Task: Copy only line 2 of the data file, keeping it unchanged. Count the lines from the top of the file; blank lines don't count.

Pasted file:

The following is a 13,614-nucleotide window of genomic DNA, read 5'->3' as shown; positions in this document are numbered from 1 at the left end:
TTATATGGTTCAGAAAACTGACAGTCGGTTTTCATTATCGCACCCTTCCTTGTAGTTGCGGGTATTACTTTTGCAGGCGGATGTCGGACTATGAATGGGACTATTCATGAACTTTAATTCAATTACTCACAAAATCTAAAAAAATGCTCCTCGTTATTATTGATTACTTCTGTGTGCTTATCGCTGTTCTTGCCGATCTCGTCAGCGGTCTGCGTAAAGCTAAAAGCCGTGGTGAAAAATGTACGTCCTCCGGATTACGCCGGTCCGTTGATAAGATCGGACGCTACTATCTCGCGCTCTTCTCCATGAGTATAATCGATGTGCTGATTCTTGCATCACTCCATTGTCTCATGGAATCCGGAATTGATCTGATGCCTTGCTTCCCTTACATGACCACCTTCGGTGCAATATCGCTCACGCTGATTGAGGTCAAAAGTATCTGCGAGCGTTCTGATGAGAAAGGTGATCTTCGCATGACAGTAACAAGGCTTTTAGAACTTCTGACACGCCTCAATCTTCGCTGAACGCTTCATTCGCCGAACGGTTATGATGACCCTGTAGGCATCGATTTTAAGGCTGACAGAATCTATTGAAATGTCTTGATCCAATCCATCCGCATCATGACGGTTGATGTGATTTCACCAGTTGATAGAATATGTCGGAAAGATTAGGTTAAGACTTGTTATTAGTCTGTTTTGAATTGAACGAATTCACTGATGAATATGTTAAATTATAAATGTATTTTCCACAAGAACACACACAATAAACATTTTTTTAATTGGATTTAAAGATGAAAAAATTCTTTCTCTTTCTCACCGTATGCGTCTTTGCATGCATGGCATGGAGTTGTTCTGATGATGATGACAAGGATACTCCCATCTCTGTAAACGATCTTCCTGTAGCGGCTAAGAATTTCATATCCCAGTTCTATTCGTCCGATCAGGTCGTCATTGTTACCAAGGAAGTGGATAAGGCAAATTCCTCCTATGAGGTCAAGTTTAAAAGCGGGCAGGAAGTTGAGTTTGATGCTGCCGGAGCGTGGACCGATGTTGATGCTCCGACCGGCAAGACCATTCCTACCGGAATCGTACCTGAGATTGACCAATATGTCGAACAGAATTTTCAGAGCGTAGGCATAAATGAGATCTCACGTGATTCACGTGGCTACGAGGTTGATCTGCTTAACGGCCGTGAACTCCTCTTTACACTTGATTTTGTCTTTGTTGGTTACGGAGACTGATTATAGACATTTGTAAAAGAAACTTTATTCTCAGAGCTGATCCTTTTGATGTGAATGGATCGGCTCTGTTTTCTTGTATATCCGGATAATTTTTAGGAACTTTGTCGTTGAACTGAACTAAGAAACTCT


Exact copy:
TTATATGGTTCAGAAAACTGACAGTCGGTTTTCATTATCGCACCCTTCCTTGTAGTTGCGGGTATTACTTTTGCAGGCGGATGTCGGACTATGAATGGGACTATTCATGAACTTTAATTCAATTACTCACAAAATCTAAAAAAATGCTCCTCGTTATTATTGATTACTTCTGTGTGCTTATCGCTGTTCTTGCCGATCTCGTCAGCGGTCTGCGTAAAGCTAAAAGCCGTGGTGAAAAATGTACGTCCTCCGGATTACGCCGGTCCGTTGATAAGATCGGACGCTACTATCTCGCGCTCTTCTCCATGAGTATAATCGATGTGCTGATTCTTGCATCACTCCATTGTCTCATGGAATCCGGAATTGATCTGATGCCTTGCTTCCCTTACATGACCACCTTCGGTGCAATATCGCTCACGCTGATTGAGGTCAAAAGTATCTGCGAGCGTTCTGATGAGAAAGGTGATCTTCGCATGACAGTAACAAGGCTTTTAGAACTTCTGACACGCCTCAATCTTCGCTGAACGCTTCATTCGCCGAACGGTTATGATGACCCTGTAGGCATCGATTTTAAGGCTGACAGAATCTATTGAAATGTCTTGATCCAATCCATCCGCATCATGACGGTTGATGTGATTTCACCAGTTGATAGAATATGTCGGAAAGATTAGGTTAAGACTTGTTATTAGTCTGTTTTGAATTGAACGAATTCACTGATGAATATGTTAAATTATAAATGTATTTTCCACAAGAACACACACAATAAACATTTTTTTAATTGGATTTAAAGATGAAAAAATTCTTTCTCTTTCTCACCGTATGCGTCTTTGCATGCATGGCATGGAGTTGTTCTGATGATGATGACAAGGATACTCCCATCTCTGTAAACGATCTTCCTGTAGCGGCTAAGAATTTCATATCCCAGTTCTATTCGTCCGATCAGGTCGTCATTGTTACCAAGGAAGTGGATAAGGCAAATTCCTCCTATGAGGTCAAGTTTAAAAGCGGGCAGGAAGTTGAGTTTGATGCTGCCGGAGCGTGGACCGATGTTGATGCTCCGACCGGCAAGACCATTCCTACCGGAATCGTACCTGAGATTGACCAATATGTCGAACAGAATTTTCAGAGCGTAGGCATAAATGAGATCTCACGTGATTCACGTGGCTACGAGGTTGATCTGCTTAACGGCCGTGAACTCCTCTTTACACTTGATTTTGTCTTTGTTGGTTACGGAGACTGATTATAGACATTTGTAAAAGAAACTTTATTCTCAGAGCTGATCCTTTTGATGTGAATGGATCGGCTCTGTTTTCTTGTATATCCGGATAATTTTTAGGAACTTTGTCGTTGAACTGAACTAAGAAACTCT